Poland: cradle of the egalitarian Slavic agricultural villages. If you are a Polonophile, this romantic version of the past may appeal to you. If you prefer princes, you could try this: Poland: birthplace of the earliest unified Slavic state. But given the archeological evidence, you may have to try as well other formulations: Poland: land of roaming herders. Poland: land of the first Jewish towns in Europe. Poland: outpost of Viking civilization. These slogans do not fit as well, but given the immense amount of material produced, the subtitle (and program) of Buko's textbook survey might have been more interestingly and honestly framed as "Myths, Misconceptions, and Controversies." But that would have been a different book.
Instead, the book reflects the central questions of Polish historiography: establishment of the Polish state and ethnic Polish identity, particularly in contrast to the German states and Germanic peoples.
There is no doubt that Polish archeology has been diligently pursued. It is seen as the crucial tool, since texts are lacking, to resolve questions about the identity and "homeland" of the first Slavs, questions that have been heatedly argued, without a definitive resolution, for two centuries. The problems of Polish archeology reflect these broader difficulties of defining the early Slavs: the linguistic, archeological, and literary sources are not congruent, and are often contradictory, and one can infer from the evidence that the land of Poland was a multi-cultural mix for centuries. This is the unstated back story to Buko's attention, for example, to animal bones. The excavation of sheep and goat bones at a site among a comparatively small proportion of cattle and pig remains (an infrequent, but significant find) points to the culture of nomadic steppe peoples rather than settled agriculturalists (173). (This discussion would have benefited from reference to Peter Bogucki, Forest Farmers and Stockherders. Early Agriculture and its Consequences in North-Central Europe [Cambridge, 1988], which is not cited in the bibliography.)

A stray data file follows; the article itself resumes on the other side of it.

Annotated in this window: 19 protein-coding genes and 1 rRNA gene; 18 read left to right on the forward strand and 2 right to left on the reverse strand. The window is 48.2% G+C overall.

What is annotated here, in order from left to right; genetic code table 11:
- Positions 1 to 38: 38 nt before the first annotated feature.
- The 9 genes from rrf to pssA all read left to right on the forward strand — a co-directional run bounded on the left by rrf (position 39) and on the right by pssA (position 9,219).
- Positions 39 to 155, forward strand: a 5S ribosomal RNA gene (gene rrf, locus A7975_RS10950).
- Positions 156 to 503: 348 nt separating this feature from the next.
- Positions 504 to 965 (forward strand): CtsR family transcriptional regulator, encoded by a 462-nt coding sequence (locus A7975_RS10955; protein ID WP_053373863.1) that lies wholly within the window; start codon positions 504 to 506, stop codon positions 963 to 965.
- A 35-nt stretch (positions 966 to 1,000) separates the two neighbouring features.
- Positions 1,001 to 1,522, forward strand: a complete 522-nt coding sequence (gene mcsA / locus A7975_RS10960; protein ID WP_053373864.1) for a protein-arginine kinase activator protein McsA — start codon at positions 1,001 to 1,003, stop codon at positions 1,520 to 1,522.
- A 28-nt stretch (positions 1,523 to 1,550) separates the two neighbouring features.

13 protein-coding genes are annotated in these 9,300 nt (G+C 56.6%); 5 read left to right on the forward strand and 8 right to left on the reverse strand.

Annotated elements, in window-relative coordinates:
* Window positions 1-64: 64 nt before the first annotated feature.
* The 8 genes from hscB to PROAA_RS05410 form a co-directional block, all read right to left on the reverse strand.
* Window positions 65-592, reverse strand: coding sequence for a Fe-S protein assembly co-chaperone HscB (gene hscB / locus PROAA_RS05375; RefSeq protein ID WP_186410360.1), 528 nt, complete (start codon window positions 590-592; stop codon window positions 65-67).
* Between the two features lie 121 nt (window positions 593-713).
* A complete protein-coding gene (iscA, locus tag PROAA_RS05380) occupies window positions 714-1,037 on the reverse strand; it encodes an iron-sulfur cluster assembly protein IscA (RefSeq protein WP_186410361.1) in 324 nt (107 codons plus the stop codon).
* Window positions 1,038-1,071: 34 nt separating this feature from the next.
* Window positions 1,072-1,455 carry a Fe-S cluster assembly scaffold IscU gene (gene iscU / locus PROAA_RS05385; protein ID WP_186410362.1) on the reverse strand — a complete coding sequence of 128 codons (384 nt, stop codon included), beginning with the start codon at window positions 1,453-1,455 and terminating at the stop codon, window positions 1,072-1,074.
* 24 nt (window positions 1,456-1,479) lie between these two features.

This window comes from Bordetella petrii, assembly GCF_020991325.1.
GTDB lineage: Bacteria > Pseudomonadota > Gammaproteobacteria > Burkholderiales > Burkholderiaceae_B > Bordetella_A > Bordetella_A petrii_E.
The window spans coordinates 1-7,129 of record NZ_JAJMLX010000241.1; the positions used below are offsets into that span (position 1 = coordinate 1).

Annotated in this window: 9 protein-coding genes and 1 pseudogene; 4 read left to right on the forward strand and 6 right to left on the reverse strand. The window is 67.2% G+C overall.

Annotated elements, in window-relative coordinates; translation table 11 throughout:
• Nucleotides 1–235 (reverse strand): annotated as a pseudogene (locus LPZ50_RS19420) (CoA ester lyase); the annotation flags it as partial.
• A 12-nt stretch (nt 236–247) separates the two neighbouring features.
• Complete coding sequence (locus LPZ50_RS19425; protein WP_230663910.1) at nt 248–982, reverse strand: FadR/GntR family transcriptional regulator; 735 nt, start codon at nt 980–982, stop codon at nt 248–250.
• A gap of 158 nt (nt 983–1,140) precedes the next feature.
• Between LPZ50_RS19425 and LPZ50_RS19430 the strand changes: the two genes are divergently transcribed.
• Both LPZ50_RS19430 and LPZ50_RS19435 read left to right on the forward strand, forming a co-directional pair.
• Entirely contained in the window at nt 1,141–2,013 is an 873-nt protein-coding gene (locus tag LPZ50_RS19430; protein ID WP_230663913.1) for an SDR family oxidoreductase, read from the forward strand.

Unlike other regions of Europe that have been more thoroughly combed-over, Poland still has many early medieval sites to discover despite its dense and long settlement. For example, a group of barrows dating from the ninth century was found in the 1990s; they had passed the centuries undiscovered not only by archeologists, but also by the local townspeople, who knew of the "little mounds" in the woods but had no idea they were of historical or archeological significance (134). But the excitement of discovery is not the only emotion to arise in connection with digs in Poland.
The excavation and, more importantly, interpretation of early fortifications (e.g., 84 ff. and 408 ff.) also give rise to conflicts tinged with emotions, as pro-Polish nationalists seek early evidence for state-building, while other pro-Polish nationalists seek reinforcement of the idea that the Slavs' society was more egalitarian than their neighbors.